> delegated access token to have reduced scopes.

Yep.

Cheers,
Brian

George Fletcher

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Feb 16, 2010, 12:01:12 PM2/16/10
to oauth-...@googlegroups.com, Brian Eaton


On 2/16/10 11:05 AM, Brian Eaton wrote:

On Fri, Feb 12, 2010 at 2:20 PM, Allen Tom <at...@yahoo-inc.com> wrote:
> Here’s original blog post that describes this scenario:
> http://mehack.com/OAuth-echo-delegation-in-identity-verificatio

I read the mehack post.  It is a cool use case.

+1 Figuring out a way to get downstream delegation is an important use case


> TwitPic can use the Access Token, and it would eventually
> expire. TwitPic does not need to know Tweetie’s consumer secret, nor does it
> need Tweetie’s Refresh Token (the permanent credential).

This is awesome. =)

My only problem here is that any interaction between TwitPic and Twitter that uses the AccessToken from Tweetie will look like it's an interaction between Tweetie and Twitter. Is this really what we want?


> The use case is that a Twitter Client (Tweetie) wants to upload a photo to
> TwitPic (a photo sharing website). The Twitter client has the user’s Twitter
> credentials, and now wants to delegate them to TwitPic. TwitPic needs the
> user’s credentials because it wants  to know who the user is.

This is one where we need to be careful.  Here's an example of a good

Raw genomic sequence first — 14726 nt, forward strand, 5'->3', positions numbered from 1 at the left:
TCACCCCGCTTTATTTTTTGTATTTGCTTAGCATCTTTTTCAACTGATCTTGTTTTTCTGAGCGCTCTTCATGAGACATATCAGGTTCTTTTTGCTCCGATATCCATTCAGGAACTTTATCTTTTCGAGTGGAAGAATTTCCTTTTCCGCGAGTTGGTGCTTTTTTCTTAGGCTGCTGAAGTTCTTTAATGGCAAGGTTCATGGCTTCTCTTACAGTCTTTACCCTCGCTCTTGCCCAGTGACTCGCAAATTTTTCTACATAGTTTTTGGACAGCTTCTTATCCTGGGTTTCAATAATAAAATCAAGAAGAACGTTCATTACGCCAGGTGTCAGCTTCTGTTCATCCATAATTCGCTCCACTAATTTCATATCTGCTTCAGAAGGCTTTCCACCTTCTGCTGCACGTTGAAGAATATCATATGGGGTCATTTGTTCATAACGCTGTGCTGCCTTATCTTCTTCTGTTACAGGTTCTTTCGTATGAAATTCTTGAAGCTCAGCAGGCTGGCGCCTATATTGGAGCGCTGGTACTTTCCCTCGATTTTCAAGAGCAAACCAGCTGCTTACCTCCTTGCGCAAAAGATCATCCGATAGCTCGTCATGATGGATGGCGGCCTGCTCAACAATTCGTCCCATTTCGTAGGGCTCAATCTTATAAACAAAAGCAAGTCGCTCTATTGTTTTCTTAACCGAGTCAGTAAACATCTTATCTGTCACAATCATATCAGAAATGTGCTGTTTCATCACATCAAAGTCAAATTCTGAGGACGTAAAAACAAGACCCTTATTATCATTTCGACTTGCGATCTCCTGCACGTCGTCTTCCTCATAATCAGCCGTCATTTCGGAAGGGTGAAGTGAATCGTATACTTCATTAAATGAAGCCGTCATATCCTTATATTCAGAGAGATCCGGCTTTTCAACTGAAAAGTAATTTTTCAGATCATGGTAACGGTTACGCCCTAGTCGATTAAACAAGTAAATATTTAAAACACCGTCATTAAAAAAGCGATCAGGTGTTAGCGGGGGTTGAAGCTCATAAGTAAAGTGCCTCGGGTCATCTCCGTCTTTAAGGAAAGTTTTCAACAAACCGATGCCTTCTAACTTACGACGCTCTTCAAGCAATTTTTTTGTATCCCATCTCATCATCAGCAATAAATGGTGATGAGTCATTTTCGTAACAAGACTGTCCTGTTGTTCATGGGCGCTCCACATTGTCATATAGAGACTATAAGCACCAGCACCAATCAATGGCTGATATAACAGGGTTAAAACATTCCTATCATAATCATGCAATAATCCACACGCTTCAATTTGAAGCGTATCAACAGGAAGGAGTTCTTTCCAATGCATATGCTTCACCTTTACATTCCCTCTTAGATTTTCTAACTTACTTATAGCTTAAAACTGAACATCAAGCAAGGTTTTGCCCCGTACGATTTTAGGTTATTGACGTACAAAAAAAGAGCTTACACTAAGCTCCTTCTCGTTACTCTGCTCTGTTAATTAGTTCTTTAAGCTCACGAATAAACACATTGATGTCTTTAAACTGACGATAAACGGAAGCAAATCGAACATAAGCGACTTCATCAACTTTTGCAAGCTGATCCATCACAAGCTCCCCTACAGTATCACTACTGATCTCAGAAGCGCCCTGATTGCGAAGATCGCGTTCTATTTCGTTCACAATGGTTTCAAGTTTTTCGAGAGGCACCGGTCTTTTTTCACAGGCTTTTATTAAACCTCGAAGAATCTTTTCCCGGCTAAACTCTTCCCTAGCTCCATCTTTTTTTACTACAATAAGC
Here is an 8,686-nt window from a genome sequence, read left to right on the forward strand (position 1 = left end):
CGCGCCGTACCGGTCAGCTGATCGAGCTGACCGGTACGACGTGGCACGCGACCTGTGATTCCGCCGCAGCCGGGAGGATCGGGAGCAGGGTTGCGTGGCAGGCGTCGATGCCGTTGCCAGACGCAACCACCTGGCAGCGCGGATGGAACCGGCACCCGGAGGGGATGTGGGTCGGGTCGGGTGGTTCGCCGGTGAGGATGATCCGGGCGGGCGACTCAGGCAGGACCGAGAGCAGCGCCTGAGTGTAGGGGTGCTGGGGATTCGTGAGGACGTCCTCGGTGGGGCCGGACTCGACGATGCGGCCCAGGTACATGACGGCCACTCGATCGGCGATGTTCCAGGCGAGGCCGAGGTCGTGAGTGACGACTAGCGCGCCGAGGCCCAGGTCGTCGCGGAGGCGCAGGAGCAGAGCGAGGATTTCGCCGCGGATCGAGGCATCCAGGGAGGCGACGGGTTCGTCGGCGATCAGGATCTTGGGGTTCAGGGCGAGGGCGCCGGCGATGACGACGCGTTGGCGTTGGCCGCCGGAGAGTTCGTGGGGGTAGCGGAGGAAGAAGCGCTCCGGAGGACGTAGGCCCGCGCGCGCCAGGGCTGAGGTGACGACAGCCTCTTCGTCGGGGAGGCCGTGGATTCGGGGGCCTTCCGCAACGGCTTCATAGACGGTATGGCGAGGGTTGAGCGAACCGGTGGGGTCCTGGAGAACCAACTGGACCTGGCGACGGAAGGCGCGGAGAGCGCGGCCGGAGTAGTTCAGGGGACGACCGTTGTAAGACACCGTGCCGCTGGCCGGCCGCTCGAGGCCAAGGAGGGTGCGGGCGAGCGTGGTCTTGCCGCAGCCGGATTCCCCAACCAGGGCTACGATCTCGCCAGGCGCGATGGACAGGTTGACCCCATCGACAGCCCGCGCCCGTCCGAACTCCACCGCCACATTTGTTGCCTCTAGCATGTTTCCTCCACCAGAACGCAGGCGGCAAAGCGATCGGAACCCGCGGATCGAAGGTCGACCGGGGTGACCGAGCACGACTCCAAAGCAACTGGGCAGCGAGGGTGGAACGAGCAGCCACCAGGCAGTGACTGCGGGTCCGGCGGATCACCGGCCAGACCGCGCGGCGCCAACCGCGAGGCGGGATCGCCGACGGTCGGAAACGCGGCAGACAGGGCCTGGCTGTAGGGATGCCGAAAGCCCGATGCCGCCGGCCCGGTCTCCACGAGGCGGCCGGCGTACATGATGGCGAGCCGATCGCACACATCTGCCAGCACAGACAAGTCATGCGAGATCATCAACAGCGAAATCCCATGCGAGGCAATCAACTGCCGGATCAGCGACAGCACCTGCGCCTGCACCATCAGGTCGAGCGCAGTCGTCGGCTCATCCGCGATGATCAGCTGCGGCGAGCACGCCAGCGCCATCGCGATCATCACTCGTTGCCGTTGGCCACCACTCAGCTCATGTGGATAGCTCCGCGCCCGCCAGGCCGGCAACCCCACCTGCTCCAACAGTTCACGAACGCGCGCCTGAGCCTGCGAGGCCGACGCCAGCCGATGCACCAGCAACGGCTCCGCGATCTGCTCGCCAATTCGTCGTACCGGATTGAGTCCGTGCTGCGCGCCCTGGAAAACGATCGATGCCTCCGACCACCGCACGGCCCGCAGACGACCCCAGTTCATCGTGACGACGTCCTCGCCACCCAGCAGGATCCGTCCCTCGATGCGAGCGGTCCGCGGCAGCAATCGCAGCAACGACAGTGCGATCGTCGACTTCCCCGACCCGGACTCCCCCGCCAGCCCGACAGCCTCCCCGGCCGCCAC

way to use this:
1) Tweetie passes OAuth access token to twitpic
2) Twitpic uses access token to upload photos

Here's an example of a broken way to use this:
1) Tweetie passes OAuth access token to twitpic.
2) Twitpic uses Twitter access tokens to authenticate the user.
3) Twitpic holds a wide variety of data on the user's behalf (e.g.
contact list, calendar, photos)
4) Every time Twitter hands out a Twitter access token for a user,
they also handed out access all of the user's data hosted at Twitpic.
The Twitter access token also grants access to the user's Twitpic
contact list, calendar, and photos.

It's unclear to me that users clicking "OK" on the Twitter approval
page will realize that they are handing out access to *all* of their
Twitpic data as well.

Doesn't this require TwitPic to honor all AccessTokens issued by Twitter regardless of who they were issued to? Couldn't TwitPic leverage the issuedTo concept and require user consent? Something along the lines of ... "Do you want to allow Tweetie to publish photos into your TwitPic account?" I know this is what I'd prefer. Then I could revoke that consent at some later time.

It probably requires signed SWTs with an issuedTo field to really work though.

Maybe I missed the point:)


If Twitpic really wants to use Twitter for authentication, some sort
of an optimized federated login approval process might be a better
choice.

> We could improve the situation by defining an interface for a client to
> explicitly request a delegated access token before it passes it to delegated
> client. For example, Tweetie could tell Twitter that it wanted a really
> short lived credential to give to TwitPic. It might be desirable for the
> delegated access token to have reduced scopes.

Yep.

There are some ugly issues in the "reduce scope" statement, but there is huge value is solving this problem. As a user, I want to authorized all the systems necessary to carry out a task. So if I want to print an image, I'd like "auto-consent" to be given for that transaction regardless of how many systems are required but not necessarily for future transactions.


Cheers,
Brian

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Brian Eaton

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Feb 16, 2010, 1:53:23 PM2/16/10